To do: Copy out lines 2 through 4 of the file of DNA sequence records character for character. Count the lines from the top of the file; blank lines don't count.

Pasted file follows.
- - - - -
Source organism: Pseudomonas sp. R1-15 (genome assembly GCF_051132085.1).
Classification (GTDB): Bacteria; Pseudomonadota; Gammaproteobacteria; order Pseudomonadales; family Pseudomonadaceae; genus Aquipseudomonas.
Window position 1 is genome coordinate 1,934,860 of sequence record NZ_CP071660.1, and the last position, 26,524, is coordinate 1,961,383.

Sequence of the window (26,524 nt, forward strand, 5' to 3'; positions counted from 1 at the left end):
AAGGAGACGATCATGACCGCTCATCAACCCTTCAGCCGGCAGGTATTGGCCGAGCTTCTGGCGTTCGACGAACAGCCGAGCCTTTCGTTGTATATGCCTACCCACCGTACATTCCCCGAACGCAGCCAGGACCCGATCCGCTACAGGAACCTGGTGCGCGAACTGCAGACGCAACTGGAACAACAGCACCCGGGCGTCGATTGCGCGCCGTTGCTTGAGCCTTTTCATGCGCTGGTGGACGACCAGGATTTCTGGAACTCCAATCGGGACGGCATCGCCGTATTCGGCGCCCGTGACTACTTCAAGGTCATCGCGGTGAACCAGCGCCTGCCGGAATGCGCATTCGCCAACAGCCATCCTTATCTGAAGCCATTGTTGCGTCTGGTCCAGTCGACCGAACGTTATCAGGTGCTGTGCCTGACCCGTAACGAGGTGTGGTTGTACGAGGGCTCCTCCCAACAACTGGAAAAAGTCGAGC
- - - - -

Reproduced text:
Classification (GTDB): Bacteria; Pseudomonadota; Gammaproteobacteria; order Pseudomonadales; family Pseudomonadaceae; genus Aquipseudomonas.
Window position 1 is genome coordinate 1,934,860 of sequence record NZ_CP071660.1, and the last position, 26,524, is coordinate 1,961,383.

Sequence of the window (26,524 nt, forward strand, 5' to 3'; positions counted from 1 at the left end):